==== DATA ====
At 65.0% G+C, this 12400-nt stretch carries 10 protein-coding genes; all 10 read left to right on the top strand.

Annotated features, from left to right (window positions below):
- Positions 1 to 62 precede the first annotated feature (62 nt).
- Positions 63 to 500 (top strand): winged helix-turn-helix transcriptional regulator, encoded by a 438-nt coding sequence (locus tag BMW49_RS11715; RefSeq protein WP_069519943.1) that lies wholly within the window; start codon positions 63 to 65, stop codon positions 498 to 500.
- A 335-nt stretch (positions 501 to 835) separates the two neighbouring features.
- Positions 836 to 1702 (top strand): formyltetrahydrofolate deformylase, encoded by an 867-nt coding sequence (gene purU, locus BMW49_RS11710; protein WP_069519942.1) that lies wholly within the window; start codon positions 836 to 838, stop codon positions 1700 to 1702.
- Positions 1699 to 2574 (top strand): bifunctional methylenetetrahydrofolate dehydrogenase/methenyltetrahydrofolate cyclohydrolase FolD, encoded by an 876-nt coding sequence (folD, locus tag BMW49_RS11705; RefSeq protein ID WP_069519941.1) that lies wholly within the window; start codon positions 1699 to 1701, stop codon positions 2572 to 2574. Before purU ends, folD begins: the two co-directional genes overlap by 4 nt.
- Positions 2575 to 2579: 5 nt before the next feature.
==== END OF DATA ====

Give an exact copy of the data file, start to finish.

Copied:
At 65.0% G+C, this 12400-nt stretch carries 10 protein-coding genes; all 10 read left to right on the top strand.

Annotated features, from left to right (window positions below):
- Positions 1 to 62 precede the first annotated feature (62 nt).
- Positions 63 to 500 (top strand): winged helix-turn-helix transcriptional regulator, encoded by a 438-nt coding sequence (locus tag BMW49_RS11715; RefSeq protein WP_069519943.1) that lies wholly within the window; start codon positions 63 to 65, stop codon positions 498 to 500.
- A 335-nt stretch (positions 501 to 835) separates the two neighbouring features.
- Positions 836 to 1702 (top strand): formyltetrahydrofolate deformylase, encoded by an 867-nt coding sequence (gene purU, locus BMW49_RS11710; protein WP_069519942.1) that lies wholly within the window; start codon positions 836 to 838, stop codon positions 1700 to 1702.
- Positions 1699 to 2574 (top strand): bifunctional methylenetetrahydrofolate dehydrogenase/methenyltetrahydrofolate cyclohydrolase FolD, encoded by an 876-nt coding sequence (folD, locus tag BMW49_RS11705; RefSeq protein ID WP_069519941.1) that lies wholly within the window; start codon positions 1699 to 1701, stop codon positions 2572 to 2574. Before purU ends, folD begins: the two co-directional genes overlap by 4 nt.
- Positions 2575 to 2579: 5 nt before the next feature.